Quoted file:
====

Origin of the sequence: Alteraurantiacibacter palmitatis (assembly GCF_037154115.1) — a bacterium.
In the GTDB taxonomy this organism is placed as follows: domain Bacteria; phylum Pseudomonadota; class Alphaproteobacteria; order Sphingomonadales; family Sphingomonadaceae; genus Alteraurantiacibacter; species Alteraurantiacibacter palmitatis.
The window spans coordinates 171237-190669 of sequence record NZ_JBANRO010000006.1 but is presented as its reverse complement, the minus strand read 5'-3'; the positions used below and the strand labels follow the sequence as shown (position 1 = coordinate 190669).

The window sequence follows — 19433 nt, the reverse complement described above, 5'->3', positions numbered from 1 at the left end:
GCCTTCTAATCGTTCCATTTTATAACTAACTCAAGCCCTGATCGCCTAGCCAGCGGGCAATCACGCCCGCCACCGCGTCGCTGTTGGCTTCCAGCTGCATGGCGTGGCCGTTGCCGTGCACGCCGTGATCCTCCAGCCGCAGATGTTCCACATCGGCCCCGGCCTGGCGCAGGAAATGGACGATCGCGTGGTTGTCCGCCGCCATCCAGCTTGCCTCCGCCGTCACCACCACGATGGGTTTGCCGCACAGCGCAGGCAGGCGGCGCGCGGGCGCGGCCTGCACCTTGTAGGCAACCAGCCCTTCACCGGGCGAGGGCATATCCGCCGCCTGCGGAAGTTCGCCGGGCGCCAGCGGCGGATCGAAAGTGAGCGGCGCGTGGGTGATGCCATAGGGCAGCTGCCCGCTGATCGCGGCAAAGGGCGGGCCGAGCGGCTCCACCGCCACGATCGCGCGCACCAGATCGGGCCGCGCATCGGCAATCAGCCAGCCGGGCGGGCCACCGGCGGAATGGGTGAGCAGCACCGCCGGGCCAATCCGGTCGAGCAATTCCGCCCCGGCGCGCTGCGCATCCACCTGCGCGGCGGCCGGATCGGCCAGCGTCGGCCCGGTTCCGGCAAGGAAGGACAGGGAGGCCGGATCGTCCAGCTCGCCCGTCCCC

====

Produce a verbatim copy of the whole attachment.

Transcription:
Origin of the sequence: Alteraurantiacibacter palmitatis (assembly GCF_037154115.1) — a bacterium.
In the GTDB taxonomy this organism is placed as follows: domain Bacteria; phylum Pseudomonadota; class Alphaproteobacteria; order Sphingomonadales; family Sphingomonadaceae; genus Alteraurantiacibacter; species Alteraurantiacibacter palmitatis.
The window spans coordinates 171237-190669 of sequence record NZ_JBANRO010000006.1 but is presented as its reverse complement, the minus strand read 5'-3'; the positions used below and the strand labels follow the sequence as shown (position 1 = coordinate 190669).

The window sequence follows — 19433 nt, the reverse complement described above, 5'->3', positions numbered from 1 at the left end:
GCCTTCTAATCGTTCCATTTTATAACTAACTCAAGCCCTGATCGCCTAGCCAGCGGGCAATCACGCCCGCCACCGCGTCGCTGTTGGCTTCCAGCTGCATGGCGTGGCCGTTGCCGTGCACGCCGTGATCCTCCAGCCGCAGATGTTCCACATCGGCCCCGGCCTGGCGCAGGAAATGGACGATCGCGTGGTTGTCCGCCGCCATCCAGCTTGCCTCCGCCGTCACCACCACGATGGGTTTGCCGCACAGCGCAGGCAGGCGGCGCGCGGGCGCGGCCTGCACCTTGTAGGCAACCAGCCCTTCACCGGGCGAGGGCATATCCGCCGCCTGCGGAAGTTCGCCGGGCGCCAGCGGCGGATCGAAAGTGAGCGGCGCGTGGGTGATGCCATAGGGCAGCTGCCCGCTGATCGCGGCAAAGGGCGGGCCGAGCGGCTCCACCGCCACGATCGCGCGCACCAGATCGGGCCGCGCATCGGCAATCAGCCAGCCGGGCGGGCCACCGGCGGAATGGGTGAGCAGCACCGCCGGGCCAATCCGGTCGAGCAATTCCGCCCCGGCGCGCTGCGCATCCACCTGCGCGGCGGCCGGATCGGCCAGCGTCGGCCCGGTTCCGGCAAGGAAGGACAGGGAGGCCGGATCGTCCAGCTCGCCCGTCCCC